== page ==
Sneaky Greens

I love June. It's the time when New Englanders can really start to believe that winter might actually be over and that we might be able to eat something fresh and delicious that doesn't come from far away.

Every June, I gorge on local strawberries, because they appear so briefly and are so much better than anything that comes from a plastic supermarket box that it's ridiculous. I can never quite believe that there's something I can eat that looks this gorgeous.

Recently, after an ambitious few days of strawberry picking at The Food Project, in a vacationing friend's garden and at another local farm, I found myself face to face with 12 pounds of strawberries (that's about 400 berries, give or take a few). I ate as many as I could stand. I turned some into this*:

And some, with the addition of rhubarb, into this:

And some more into this:

I know. It's green, not red. It's a smoothie made with fresh strawberries, a banana, and spinach. And it was wonderful. Before you decide I've taken leave of my senses, understand that this smoothie looks not only ordinary, but really quite good, to anyone who eats a raw food diet. While I haven't decided to head straight down that culinary path, I can say that raw foodists have opened up a new world of eating experiences for me, and I'm thrilled about it. I like lots of vegetables, but there are plenty of days when I just can't face a big bowl of leafy greens, no matter how good they are for me. Things like swiss chard and kale, which are among the best greens (the darker the color, the better the nutrients, apparently), have always been a struggle for me. When I started learning about raw foods and found out that there are thousands of people out there who get their greens when they add them by the handful to a blender full of sweet, ripe fruit, I was skeptical, but I have to say it works quite well. Now I'm happy to drink something that looks like a big glass full of blended lawn mower clippings several times a week.

Baby spinach is probably the easiest addition to a fruit smoothie, because its mild, sweet taste doesn't fight back too much against the flavor of the fruit. Once you've got that down, you can try adding kale to a blueberry-orange smoothie, or parsley to blended pears, dates and ginger, or basil to tomato, shallots and garlic...there really are no rules. I've even managed to get my kids to drink a smoothie made with pineapple, banana, coconut and spinach. Sometimes these concoctions are a beautiful shade of bright green, and others, with blueberries or lots of strawberries, are, well, gray. Purplish gray, maybe grurple. Not pretty, but really good. And good for you!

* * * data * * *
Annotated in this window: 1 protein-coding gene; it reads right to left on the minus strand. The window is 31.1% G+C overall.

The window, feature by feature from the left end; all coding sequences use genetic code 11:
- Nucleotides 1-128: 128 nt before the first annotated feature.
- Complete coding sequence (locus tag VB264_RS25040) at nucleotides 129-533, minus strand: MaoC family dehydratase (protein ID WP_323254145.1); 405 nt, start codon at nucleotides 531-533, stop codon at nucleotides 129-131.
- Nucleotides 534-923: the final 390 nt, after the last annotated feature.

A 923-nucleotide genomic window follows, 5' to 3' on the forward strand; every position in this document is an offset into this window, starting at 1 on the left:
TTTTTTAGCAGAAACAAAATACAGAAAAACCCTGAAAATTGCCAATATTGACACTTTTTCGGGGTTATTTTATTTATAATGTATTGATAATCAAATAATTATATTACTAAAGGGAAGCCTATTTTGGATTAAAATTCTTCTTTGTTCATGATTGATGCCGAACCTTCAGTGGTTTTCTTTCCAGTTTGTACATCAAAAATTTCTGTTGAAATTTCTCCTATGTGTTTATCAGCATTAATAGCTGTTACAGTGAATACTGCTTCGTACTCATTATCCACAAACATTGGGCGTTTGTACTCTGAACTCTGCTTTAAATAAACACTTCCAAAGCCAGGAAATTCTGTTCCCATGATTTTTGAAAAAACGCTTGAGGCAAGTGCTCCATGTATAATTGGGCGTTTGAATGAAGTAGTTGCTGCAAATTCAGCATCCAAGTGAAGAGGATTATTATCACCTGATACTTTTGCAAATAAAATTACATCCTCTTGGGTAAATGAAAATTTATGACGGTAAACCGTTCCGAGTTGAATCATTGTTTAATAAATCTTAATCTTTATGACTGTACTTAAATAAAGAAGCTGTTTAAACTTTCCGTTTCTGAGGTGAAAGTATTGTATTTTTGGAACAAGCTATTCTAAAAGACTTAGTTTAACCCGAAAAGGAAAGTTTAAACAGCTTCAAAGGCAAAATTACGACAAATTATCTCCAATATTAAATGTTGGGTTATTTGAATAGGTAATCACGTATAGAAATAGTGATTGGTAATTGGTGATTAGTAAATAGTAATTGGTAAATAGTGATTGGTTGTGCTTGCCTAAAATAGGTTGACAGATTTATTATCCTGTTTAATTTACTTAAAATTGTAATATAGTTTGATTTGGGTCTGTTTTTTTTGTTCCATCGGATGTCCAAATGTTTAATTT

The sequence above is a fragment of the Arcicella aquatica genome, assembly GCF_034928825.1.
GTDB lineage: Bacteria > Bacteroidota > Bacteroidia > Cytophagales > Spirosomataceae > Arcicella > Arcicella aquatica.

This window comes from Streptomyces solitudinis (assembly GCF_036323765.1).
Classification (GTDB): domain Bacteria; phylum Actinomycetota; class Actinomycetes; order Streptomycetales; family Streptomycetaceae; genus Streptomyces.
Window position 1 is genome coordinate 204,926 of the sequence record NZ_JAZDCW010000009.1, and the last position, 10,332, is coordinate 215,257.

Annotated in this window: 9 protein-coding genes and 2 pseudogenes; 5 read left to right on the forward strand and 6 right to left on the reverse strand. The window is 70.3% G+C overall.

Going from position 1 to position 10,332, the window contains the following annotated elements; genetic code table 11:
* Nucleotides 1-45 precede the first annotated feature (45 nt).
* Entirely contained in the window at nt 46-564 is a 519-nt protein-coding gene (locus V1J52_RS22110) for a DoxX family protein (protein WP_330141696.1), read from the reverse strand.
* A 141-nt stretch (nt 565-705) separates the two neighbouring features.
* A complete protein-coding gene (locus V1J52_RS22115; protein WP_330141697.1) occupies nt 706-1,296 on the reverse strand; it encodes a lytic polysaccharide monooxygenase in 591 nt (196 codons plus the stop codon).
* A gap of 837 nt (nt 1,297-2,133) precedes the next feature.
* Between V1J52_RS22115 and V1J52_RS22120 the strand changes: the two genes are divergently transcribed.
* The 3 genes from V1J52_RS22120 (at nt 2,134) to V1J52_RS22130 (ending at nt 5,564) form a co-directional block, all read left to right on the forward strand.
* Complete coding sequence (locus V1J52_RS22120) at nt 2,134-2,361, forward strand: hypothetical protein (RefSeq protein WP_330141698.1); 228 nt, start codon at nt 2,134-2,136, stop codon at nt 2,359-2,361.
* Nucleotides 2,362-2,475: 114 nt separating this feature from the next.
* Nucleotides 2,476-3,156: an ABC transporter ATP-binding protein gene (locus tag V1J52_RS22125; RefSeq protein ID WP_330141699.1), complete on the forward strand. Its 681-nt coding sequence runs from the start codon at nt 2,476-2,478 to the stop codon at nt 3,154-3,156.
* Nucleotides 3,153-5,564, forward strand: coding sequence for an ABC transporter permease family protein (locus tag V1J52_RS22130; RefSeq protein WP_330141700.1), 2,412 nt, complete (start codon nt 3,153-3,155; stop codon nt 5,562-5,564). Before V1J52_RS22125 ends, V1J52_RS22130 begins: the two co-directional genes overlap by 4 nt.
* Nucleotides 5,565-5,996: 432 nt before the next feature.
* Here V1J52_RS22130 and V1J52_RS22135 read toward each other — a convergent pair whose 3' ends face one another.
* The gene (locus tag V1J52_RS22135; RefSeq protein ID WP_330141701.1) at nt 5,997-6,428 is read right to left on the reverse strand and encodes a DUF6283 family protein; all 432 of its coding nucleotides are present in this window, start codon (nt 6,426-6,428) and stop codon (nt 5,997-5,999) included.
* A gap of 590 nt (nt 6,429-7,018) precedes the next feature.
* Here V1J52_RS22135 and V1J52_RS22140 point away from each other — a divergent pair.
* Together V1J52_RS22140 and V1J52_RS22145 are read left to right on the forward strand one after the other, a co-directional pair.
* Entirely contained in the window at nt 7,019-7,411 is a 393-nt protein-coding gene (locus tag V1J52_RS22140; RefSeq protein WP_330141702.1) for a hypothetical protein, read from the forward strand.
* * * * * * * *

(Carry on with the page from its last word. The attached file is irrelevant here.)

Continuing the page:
So, today, even though it feels like I should be building an ark instead of venturing outside, I'll probably take my kids to pick more strawberries. Because I have something special arriving in the mail today, and I sense some pies on the horizon. More about that to come...

* If you're ready to make your own jam but are horrified by the amount of sugar most traditional recipes require, check out this article in a recent issue of Eating Well magazine. It has some great information for beginners and a recipe for jam that works nicely with a reasonable 1-2 cups of sugar per batch.

Wednesday, June 17, 2009

Meet the Meat

I'm confronting some heavy duty stuff these days.

I've been an ambivalent meat eater for a while now. I could very easily adopt a vegetarian diet and be happy and comfortable. In the past few months, as I've learned more and more about raw food and vegan diets, I've tried foods that I might never have considered, and I've developed a real enthusiasm for vegetables. I even like kale. We (mostly me) ate every last bit of our fruit and vegetable farm share last week - every leaf of lettuce, every radish, every snap pea - and loved it all. This is, to my mind, a fabulous thing. The uncertainties of most nutrition science aside, I've never heard or read anything from any purported "expert" accusing Americans of eating too many vegetables. I figure I can't overdo it.

But there's still meat in our house. As part of my search to help our family eat the best food we can find, and to support small local farms as much as possible, I happily enrolled us in the meat CSA program run by Chestnut Farms in Hardwick, MA. I could rave for quite some time about the work that Kim and Rich have done with this farm; their commitment to sustainable agriculture, their local community, and the quality of their animals' lives is amazing. We visited Chestnut Farms' open house last weekend with our kids, and it was almost too good to be true. Beautiful pastures with stone walls and gorgeous old oak trees, happy piglets romping around, chickens with lots of room to strut and find bugs to eat and school buses to keep them safe at night. The animals were clean, had tons of space, and as far as I can tell are living happy lives.